This moment was special as I tried to relate to me as I was an Other, I was looking at me as I was a stranger, an alien. I remember the feeling, the experience, it was both scary and fun. It was memorable. Was it a way to see the thing in me? Was my game with the mirrors and their changing angles a sort of a nonidentity technique to getting to know me as a thing from the out-side? Were the images of myself reflected on the mirrors a thing of power? More importantly, was I contemplating (representing) or experiencing (acting)  the thing power? Was I developing a relationship with the out-side?

The thing power and the idea of out-side, the pillars of Bennett’s “vital materialism” posits that “this sense of a strange and incomplete commonality with the out-side may induce vital materialisms to treats nonhumans – animals, earth, even artifacts, and commodities – more carefully, more strategically, more ecologically” (p. 18).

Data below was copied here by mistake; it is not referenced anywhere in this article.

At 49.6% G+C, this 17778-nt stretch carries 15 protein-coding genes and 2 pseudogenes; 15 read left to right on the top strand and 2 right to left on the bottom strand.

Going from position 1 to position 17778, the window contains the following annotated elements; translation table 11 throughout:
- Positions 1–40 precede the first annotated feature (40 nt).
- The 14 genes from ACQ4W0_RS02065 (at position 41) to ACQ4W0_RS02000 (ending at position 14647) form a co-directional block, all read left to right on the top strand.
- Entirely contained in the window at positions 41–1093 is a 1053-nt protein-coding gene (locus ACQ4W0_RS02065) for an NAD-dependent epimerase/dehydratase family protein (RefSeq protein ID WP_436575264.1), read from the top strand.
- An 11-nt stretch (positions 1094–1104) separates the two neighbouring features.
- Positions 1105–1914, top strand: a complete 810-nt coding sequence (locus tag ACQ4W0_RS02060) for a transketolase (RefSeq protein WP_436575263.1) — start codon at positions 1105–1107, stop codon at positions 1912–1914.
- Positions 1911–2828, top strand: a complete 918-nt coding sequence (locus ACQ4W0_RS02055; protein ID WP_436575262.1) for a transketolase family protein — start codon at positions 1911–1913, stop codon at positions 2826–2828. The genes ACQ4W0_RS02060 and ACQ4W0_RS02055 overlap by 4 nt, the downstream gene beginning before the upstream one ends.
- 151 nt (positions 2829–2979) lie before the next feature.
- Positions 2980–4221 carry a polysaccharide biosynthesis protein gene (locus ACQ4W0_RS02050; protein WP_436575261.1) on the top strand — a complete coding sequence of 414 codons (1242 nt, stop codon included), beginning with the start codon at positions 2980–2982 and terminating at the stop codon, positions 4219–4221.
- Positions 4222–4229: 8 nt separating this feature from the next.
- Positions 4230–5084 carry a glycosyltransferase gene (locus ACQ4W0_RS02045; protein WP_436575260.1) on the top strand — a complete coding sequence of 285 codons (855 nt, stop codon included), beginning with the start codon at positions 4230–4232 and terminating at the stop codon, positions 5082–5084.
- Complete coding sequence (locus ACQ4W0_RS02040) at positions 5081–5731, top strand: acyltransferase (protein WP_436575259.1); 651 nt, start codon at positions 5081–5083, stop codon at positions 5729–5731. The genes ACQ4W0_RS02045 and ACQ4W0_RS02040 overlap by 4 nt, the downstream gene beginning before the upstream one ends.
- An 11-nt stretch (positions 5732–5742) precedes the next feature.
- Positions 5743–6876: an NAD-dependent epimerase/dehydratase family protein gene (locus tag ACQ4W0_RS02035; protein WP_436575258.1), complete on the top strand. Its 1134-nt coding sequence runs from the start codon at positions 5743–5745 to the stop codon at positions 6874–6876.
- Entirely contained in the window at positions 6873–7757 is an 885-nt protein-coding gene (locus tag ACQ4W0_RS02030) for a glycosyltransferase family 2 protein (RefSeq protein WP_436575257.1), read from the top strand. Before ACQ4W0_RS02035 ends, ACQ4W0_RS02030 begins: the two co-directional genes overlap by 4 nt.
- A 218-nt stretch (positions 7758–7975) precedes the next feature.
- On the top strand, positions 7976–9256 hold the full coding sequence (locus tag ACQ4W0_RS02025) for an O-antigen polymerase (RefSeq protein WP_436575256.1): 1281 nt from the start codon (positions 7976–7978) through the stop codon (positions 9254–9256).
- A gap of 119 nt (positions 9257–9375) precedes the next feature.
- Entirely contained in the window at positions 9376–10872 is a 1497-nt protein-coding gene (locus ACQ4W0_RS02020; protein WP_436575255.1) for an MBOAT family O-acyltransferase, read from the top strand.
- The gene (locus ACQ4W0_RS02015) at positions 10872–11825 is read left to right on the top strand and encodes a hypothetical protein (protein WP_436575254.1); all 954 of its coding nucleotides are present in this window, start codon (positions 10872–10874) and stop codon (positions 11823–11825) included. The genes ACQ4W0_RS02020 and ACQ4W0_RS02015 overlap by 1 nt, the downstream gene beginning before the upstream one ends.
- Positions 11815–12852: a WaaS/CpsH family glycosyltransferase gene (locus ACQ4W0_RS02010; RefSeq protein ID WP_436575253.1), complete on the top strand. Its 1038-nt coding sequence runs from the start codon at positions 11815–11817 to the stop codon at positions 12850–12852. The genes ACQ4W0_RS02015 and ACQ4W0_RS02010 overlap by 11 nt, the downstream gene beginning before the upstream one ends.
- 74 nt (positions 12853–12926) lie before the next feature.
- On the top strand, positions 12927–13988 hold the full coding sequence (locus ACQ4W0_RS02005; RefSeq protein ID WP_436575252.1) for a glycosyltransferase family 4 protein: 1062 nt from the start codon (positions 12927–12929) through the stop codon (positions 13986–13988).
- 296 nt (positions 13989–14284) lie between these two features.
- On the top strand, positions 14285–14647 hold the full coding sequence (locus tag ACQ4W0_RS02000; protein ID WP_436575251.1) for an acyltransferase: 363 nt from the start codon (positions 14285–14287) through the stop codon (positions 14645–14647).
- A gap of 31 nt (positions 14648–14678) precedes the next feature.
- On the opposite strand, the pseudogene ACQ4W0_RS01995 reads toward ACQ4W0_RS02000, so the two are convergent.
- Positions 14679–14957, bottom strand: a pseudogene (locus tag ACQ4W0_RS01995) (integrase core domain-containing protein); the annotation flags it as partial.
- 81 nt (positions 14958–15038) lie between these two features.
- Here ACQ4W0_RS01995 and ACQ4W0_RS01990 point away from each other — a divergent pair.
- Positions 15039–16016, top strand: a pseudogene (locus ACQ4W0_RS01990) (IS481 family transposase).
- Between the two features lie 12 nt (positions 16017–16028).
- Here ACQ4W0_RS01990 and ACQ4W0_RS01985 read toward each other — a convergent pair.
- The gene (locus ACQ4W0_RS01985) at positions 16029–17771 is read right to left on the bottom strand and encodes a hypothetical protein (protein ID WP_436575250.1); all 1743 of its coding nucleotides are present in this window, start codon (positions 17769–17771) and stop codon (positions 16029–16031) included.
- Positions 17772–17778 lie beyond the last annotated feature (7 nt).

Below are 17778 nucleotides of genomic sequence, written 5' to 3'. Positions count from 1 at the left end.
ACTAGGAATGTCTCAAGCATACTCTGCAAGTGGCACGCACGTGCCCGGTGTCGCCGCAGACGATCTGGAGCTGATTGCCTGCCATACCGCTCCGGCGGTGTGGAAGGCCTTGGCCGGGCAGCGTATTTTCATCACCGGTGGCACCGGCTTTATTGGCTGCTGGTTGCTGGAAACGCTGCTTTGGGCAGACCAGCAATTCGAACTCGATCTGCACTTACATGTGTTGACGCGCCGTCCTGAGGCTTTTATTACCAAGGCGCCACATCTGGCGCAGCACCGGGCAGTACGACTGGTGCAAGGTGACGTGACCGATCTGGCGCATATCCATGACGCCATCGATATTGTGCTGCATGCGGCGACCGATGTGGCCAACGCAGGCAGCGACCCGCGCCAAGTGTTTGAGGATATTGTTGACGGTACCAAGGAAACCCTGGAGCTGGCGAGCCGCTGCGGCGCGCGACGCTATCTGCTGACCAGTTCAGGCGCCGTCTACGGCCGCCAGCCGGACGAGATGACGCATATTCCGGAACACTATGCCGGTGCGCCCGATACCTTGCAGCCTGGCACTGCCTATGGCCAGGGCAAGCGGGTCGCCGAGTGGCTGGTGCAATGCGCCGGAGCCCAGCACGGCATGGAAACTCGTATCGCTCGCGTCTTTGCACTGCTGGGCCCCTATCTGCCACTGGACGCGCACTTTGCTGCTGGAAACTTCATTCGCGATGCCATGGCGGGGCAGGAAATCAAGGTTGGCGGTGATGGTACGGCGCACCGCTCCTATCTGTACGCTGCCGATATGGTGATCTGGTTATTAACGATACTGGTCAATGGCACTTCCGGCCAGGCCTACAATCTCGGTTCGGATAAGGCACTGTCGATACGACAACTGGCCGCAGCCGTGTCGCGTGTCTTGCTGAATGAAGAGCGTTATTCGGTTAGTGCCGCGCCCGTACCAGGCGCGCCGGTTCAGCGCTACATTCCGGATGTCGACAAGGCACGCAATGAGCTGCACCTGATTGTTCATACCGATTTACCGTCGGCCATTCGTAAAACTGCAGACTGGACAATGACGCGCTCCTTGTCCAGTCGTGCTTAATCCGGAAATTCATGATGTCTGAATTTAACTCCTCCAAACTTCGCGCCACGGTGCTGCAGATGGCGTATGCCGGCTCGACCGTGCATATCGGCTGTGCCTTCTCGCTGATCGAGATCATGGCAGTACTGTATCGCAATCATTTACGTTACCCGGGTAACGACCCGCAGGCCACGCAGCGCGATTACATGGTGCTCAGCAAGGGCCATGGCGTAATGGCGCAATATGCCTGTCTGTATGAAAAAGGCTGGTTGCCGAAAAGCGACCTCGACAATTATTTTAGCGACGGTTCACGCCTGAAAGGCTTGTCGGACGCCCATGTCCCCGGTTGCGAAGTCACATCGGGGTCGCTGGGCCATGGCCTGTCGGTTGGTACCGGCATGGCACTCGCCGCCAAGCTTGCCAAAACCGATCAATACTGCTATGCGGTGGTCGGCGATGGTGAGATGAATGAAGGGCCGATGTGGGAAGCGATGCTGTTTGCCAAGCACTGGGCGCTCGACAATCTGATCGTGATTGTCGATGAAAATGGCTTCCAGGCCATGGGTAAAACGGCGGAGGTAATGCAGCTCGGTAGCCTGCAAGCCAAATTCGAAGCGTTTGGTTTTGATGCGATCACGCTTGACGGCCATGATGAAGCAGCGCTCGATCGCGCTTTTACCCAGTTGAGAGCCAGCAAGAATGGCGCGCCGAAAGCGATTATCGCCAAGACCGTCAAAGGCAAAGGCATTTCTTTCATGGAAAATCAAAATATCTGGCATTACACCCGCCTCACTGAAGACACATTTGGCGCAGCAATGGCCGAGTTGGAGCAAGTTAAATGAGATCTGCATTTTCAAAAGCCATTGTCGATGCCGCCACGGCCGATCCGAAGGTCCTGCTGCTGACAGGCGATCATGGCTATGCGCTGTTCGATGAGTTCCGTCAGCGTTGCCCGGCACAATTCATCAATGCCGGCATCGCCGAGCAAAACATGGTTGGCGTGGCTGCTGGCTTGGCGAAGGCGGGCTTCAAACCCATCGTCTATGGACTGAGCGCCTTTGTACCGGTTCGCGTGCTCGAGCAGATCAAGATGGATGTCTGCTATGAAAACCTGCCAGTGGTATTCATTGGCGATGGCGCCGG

Based on that one can think that my game with the mirrors was also a game to both explore and participate in new types of relationships. Perhaps was it my way to train a new type of relationship with myself as a stranger or rather a strange thing? A way to relate to the image of myself (as an unknown) without necessarily exercising power on it, conquering it, colonializing it, dominating it? Was this perhaps a new way of being, a sort of exploration of an existential relationship with myself? Or was just this game a way to learn to appreciate, accept the perceived otherness in me?

Bennett’s book is an intellectually stimulating reading about ontological thinking and political theory as well as the relationships between both. On the one hand, it is about how we can possibly discern the vitality of matter and maintain a focus on it while writing about it[2]. On the other hand, the book is about the political implications of the relationships we develop with nonhuman bodies in such a process where we discern the vitality of matter;  a vitality that makes us think about the ethics enacted in such a process.